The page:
NEW YORK (New York Times) — Robert M. Morgenthau, a courtly Knickerbocker patrician who waged war on crime for more than four decades as the chief federal prosecutor for Southern New York State and as Manhattan’s longest-serving district attorney, died on Sunday, July 21 in Manhattan. He was 99.
Morgenthau’s wife, Lucinda Franks, said he died at Lenox Hill Hospital after a short illness.
In an era of notorious Wall Street chicanery and often dangerous streets, Morgenthau was the bane of mobsters, crooked politicians and corporate greed; a public avenger to killers, rapists and drug dealers; and a confidant of mayors and governors, who came and went while he stayed on — for nearly nine years in the 1960s as the United States attorney for the Southern District of New York and for 35 more as Gotham’s aristocratic District Attorney.
For a Morgenthau — the scion of a family steeped in wealth, privilege and public service — he was strangely awkward, a wooden speaker who seemed painfully shy on the stump. His grandfather had been an ambassador in President Woodrow Wilson’s day, and his father was President Franklin D. Roosevelt’s treasury secretary. His own early political forays, two runs for governor of New York, ended disastrously.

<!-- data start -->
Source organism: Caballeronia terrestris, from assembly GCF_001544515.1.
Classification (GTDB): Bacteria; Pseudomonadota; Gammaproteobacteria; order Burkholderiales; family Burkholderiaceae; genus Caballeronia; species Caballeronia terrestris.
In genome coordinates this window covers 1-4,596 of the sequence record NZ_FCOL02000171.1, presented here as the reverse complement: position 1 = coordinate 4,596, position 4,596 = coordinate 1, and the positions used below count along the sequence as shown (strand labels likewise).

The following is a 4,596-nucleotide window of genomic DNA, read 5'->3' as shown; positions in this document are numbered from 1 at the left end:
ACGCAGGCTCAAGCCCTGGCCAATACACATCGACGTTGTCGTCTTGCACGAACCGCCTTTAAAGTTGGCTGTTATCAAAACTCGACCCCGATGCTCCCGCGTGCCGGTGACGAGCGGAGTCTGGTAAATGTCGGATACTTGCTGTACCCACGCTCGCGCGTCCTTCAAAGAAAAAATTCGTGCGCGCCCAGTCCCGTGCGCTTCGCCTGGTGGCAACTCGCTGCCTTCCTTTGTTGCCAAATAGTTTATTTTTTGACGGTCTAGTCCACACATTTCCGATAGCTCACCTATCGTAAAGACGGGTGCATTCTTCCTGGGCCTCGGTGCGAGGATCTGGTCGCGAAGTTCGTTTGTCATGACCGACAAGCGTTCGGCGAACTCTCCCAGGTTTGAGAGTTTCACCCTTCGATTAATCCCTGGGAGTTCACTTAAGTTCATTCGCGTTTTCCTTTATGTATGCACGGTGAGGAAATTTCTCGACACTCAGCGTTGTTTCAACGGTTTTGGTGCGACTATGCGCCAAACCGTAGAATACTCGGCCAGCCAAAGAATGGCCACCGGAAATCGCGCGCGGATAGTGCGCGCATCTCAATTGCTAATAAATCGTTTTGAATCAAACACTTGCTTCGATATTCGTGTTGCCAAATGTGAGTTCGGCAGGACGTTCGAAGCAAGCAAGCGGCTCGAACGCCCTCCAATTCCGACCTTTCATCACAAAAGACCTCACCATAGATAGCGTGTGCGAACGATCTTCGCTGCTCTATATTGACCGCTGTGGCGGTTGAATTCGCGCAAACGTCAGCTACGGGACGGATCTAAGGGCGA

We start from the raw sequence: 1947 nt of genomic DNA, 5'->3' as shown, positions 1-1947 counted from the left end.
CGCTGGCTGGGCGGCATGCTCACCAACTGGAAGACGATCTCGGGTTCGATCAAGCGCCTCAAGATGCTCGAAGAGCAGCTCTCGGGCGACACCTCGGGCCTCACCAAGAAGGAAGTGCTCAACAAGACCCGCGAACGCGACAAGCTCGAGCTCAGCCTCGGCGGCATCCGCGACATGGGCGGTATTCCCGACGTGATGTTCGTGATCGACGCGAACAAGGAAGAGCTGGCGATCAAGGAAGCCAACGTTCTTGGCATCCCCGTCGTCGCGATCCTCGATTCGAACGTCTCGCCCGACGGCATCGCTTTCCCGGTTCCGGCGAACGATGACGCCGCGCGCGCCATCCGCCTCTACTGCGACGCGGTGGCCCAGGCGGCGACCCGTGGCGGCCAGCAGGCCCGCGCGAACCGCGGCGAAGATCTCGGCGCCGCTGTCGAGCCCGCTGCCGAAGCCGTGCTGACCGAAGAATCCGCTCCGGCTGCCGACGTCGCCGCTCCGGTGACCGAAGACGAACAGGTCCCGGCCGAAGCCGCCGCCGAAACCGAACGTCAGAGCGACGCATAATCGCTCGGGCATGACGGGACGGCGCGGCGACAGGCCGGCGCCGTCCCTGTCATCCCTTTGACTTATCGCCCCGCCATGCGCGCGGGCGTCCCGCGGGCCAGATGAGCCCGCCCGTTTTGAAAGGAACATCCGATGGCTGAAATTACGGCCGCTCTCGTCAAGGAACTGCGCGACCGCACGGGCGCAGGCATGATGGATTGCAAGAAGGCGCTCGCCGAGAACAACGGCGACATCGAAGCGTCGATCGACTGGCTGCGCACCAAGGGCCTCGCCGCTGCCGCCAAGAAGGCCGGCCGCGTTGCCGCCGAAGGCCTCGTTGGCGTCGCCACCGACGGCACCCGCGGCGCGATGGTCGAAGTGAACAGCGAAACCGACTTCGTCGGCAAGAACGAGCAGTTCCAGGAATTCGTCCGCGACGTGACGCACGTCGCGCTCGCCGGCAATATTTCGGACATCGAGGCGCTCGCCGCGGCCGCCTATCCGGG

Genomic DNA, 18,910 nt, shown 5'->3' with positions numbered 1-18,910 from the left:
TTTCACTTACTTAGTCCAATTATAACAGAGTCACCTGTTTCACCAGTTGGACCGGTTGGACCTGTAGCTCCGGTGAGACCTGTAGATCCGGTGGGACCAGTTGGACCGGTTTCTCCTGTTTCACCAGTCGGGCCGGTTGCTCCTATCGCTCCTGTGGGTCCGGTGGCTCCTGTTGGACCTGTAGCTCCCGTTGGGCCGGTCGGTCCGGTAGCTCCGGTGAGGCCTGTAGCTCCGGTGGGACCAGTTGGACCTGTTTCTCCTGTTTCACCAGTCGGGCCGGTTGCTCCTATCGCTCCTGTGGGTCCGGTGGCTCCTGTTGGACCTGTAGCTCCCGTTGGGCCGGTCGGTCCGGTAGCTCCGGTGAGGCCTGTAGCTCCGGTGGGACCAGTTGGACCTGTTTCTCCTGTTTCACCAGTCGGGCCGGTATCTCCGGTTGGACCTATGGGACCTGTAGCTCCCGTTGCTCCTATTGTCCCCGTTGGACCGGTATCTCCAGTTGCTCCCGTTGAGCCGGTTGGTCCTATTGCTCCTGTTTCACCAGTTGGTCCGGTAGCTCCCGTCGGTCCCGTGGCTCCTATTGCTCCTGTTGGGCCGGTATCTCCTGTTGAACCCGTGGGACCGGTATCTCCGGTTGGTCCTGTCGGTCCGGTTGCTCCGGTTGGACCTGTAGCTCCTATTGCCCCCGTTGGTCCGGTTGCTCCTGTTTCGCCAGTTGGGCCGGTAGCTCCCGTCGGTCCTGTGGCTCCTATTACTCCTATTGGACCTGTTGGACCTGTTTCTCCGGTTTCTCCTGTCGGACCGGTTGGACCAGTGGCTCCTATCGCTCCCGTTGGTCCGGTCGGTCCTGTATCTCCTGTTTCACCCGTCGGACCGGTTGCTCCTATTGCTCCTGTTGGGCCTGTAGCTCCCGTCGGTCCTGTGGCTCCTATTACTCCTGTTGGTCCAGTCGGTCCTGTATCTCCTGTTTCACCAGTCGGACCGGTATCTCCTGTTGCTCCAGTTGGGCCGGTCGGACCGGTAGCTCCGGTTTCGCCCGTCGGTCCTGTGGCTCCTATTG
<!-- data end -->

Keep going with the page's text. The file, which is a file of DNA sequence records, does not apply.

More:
But from January 1, 1975, when he took over from an interim successor to the legendary district attorney Frank S. Hogan, to Dec. 31, 2009, when he finally gave up his office in the old Criminal Courts Building on the edge of Chinatown, Morgenthau was the face of justice in Manhattan, a liberal Democrat elected nine times in succession, usually by landslides and with the endorsement of virtually all the political parties.